Now that you know more about Bill Gegen and his love for nature and fly fishing, let’s dive into tying the Bill Gegen fly!

Tying the Bill Gegen Fly

For this fly, you will need a size 8 nymph hook and some black 210 UTC thread. Start by winding the thread onto the hook shank, snipping off any excess tag. Then, continue winding it down to the barb.

Next, take a 3-inch long piece of 30-pound test monofilament and slide it through the hook eye and under the shank. Secure it with a few turns of thread over the top to create the tail. The original recipe calls for black wool, but you can also use black Antron or black hackle fibers to achieve a similar effect. Take some spiral wraps down towards the butt and bind down the material.

After that, take some silver tinsel and tie it in with the silver side facing down. Wrap the tinsel tightly towards the hook eye, creating the body of the fly with even touches. Bind down the tinsel and trim off any excess material. Build up a neat head with a few half hitches or a whip finish.

Now, it’s time to move on to the front hook. Use a size 6 nymph streamer hook and wind black thread onto it to create a base. Snip off any tag and secure the monofilament from the rear body onto the hook. Make sure the rear hook is riding straight before binding it onto the hook.

Again, use the silver tinsel to create the body of the fly on the front hook. Start by tying it in from the rear and wrap forward, making sure the tinsel touches each other without overlapping. Secure the tinsel in front of the material and behind it. Trim off any excess tinsel and finish with a few half hitches or a whip finish. Switch to smaller black thread, such as 70 denier UCG thread, for the next steps.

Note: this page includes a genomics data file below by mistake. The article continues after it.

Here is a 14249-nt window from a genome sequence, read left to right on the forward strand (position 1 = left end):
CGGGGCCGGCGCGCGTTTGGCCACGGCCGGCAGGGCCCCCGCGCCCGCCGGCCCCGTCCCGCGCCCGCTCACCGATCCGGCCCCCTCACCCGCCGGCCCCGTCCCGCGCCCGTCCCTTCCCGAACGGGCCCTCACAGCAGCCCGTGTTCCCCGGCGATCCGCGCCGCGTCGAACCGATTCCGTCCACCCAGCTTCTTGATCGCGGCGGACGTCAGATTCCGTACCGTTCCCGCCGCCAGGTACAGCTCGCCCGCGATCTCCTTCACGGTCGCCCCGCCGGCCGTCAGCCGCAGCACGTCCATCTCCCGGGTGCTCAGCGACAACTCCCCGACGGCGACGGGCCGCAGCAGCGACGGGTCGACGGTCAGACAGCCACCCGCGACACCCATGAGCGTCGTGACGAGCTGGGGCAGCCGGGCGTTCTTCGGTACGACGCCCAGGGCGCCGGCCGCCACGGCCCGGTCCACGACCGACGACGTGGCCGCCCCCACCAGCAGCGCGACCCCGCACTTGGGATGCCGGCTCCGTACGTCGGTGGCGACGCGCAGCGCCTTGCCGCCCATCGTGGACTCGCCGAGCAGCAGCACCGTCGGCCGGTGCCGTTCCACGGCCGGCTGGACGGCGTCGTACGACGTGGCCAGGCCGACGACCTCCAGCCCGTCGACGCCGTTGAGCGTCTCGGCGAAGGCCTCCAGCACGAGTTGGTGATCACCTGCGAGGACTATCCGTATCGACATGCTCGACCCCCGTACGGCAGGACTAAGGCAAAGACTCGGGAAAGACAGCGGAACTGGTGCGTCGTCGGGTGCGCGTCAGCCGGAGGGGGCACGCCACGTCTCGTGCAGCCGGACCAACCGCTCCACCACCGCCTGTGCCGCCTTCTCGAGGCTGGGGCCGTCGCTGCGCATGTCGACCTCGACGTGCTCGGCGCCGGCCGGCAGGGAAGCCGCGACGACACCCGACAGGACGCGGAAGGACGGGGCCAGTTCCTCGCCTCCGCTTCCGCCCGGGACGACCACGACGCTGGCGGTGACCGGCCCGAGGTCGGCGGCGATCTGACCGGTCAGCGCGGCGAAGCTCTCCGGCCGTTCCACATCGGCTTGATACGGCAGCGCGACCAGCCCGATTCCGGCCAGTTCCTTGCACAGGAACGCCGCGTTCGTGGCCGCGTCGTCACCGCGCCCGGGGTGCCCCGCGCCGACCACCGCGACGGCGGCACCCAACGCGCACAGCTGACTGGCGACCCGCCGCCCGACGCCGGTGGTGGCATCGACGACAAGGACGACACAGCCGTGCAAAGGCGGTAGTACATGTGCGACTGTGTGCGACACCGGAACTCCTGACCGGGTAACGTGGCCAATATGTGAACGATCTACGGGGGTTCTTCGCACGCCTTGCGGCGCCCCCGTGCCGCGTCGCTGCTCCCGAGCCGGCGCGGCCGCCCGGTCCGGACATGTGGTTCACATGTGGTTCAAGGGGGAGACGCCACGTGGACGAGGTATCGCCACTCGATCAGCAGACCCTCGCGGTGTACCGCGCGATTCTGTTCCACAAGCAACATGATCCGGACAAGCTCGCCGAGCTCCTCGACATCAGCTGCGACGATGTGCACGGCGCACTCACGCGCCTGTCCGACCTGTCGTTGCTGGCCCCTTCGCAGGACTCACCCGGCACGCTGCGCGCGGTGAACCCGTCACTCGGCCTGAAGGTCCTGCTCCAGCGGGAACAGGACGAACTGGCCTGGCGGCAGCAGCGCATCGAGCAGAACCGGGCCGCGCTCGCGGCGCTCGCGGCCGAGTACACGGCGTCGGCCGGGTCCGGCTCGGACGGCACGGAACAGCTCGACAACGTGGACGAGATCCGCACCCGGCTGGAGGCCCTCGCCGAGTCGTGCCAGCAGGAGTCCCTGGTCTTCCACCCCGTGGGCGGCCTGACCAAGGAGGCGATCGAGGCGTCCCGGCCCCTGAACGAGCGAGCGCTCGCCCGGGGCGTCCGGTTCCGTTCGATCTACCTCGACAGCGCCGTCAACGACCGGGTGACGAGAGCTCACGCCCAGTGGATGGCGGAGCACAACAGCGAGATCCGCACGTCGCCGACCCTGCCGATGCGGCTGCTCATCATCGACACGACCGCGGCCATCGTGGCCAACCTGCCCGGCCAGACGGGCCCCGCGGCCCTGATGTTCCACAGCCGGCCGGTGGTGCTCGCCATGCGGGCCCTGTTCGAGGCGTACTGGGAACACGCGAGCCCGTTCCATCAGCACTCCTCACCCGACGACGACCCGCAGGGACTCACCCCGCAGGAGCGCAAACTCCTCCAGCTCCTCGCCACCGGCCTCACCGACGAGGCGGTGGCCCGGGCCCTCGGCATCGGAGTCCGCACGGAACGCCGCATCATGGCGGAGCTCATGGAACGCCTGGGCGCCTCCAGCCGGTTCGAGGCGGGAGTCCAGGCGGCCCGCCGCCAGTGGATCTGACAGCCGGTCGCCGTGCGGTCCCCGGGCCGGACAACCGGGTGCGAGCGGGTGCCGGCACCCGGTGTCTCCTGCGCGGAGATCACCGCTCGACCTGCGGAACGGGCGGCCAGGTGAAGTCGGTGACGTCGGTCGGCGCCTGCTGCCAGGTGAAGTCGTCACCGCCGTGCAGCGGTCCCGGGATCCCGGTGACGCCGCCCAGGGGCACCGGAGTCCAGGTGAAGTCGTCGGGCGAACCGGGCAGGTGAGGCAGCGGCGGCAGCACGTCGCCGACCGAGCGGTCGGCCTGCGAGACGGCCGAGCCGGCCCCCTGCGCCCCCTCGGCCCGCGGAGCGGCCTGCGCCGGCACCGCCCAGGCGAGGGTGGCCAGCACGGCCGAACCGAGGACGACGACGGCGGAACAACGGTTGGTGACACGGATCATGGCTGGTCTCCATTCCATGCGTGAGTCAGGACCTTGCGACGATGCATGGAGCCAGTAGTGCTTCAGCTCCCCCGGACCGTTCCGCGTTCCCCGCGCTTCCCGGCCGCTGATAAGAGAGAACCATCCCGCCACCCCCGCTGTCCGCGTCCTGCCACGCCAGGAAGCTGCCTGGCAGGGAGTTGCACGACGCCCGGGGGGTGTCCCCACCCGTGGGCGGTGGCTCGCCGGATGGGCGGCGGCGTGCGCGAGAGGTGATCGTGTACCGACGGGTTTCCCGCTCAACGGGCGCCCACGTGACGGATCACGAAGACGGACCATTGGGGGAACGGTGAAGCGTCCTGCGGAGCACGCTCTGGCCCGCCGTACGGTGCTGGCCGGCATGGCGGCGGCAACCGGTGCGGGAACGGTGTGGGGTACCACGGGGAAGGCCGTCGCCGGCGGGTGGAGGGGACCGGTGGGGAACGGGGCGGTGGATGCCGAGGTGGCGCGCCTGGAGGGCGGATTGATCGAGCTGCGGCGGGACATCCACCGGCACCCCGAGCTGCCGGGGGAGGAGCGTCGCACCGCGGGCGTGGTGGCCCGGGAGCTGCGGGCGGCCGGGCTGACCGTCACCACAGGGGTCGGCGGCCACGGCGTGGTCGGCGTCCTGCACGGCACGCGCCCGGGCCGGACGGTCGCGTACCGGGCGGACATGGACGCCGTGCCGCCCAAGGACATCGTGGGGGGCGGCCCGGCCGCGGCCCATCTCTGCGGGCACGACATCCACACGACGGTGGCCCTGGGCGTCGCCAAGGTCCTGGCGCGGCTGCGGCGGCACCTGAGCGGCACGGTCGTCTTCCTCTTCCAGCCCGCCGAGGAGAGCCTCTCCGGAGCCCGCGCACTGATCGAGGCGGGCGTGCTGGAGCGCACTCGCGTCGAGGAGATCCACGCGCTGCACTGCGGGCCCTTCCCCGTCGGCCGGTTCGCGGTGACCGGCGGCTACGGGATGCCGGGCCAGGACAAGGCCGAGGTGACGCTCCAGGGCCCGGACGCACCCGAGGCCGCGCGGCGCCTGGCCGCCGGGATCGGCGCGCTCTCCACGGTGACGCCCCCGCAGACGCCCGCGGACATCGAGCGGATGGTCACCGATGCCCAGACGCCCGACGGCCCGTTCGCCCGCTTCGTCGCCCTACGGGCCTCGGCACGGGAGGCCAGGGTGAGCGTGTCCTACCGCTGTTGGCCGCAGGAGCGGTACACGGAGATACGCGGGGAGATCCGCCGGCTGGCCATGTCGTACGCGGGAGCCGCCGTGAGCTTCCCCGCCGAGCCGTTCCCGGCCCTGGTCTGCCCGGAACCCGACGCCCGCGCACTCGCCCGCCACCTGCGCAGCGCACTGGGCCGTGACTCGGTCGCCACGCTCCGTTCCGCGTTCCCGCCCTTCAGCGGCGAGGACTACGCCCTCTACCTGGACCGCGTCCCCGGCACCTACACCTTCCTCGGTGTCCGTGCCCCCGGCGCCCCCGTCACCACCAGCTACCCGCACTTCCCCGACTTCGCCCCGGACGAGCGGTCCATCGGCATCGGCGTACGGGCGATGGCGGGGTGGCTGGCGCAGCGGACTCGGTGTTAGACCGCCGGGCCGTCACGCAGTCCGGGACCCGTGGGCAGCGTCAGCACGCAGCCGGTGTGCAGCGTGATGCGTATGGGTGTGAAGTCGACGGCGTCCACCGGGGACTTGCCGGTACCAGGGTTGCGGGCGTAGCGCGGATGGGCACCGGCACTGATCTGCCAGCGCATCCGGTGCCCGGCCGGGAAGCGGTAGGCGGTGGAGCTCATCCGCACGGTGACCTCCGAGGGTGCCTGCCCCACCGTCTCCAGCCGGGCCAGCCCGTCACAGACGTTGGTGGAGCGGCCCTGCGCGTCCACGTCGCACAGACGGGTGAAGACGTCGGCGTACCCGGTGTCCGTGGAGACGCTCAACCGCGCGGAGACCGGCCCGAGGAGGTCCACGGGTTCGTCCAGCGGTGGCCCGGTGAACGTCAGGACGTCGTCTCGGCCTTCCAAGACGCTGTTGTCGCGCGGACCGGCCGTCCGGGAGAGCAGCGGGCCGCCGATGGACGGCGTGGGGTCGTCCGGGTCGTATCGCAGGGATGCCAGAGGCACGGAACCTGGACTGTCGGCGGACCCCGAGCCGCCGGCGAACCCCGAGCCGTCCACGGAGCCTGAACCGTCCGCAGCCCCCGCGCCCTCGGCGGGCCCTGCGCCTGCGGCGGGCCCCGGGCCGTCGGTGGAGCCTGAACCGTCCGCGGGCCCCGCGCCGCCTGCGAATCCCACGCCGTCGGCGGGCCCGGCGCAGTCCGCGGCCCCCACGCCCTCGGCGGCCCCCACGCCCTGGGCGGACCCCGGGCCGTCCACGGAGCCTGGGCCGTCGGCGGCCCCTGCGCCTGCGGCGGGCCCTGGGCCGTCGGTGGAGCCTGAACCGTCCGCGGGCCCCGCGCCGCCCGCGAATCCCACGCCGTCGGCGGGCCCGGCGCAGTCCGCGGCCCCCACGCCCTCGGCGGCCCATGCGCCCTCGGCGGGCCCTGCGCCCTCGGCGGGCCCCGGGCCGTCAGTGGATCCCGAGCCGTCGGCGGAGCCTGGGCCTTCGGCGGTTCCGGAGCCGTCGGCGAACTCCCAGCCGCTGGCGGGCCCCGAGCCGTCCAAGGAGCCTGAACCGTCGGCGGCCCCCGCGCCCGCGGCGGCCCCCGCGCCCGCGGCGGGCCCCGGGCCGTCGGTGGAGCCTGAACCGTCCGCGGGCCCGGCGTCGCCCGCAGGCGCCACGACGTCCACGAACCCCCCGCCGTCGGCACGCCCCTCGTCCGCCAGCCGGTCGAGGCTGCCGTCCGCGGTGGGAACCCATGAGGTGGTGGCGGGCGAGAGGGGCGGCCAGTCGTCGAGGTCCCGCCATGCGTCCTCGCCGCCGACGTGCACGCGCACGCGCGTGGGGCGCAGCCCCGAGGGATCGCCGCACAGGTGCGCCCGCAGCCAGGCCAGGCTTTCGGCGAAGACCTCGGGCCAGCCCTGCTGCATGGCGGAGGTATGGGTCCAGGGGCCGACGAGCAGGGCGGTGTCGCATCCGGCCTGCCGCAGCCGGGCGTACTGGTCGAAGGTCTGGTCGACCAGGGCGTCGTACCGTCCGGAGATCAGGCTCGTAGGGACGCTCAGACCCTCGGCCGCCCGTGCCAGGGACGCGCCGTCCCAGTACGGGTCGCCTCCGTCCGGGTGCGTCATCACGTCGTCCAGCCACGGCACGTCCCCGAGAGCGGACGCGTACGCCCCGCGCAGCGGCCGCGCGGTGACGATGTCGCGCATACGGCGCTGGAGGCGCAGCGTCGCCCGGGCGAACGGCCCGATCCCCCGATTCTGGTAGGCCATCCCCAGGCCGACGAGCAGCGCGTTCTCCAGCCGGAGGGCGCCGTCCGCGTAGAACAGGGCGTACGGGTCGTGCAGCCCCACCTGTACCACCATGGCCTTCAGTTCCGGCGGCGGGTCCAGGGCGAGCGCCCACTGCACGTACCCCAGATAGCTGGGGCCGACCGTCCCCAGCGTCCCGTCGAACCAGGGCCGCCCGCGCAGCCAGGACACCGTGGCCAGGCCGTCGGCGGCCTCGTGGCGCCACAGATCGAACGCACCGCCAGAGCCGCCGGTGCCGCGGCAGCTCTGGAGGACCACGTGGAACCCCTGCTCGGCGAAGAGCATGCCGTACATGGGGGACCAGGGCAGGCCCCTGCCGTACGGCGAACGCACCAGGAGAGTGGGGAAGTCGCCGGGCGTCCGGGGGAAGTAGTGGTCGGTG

For the under wing, use some white bucktail. Thin it out and remove any short fibers. Place it under the hook shank at the rear of the head and secure it with a few turns of thread. Trim off any waste.

The throat material will consist of red feathers, such as slop in or the base of a rooster saddle hackle. Tie them in towards the hook eye and trim off any excess. Make sure to trim any stray fibers from the throat area as well.

Finally, it’s time to add the wings. Pre-assemble some grizzly saddle hackle and Mallard flank. Tie them in one at a time, making sure the tips line up and the shoulders start at the same spot at the head. Take a few turns of thread in front of the other to secure the wings, and then finish with a few half hitches or a whip finish. Trim off any excess stems and build up a neat head. Finish it off with some head cement for added durability.

And there you have it – the finished Bill Gegen fly! I hope you enjoyed learning about Bill Gegen and his contributions to fly fishing and conservation. This fly is relatively easy to tie and uses materials that are commonly available. So, give it a try and start filling your fly boxes in preparation for the upcoming spring season. Good luck out there!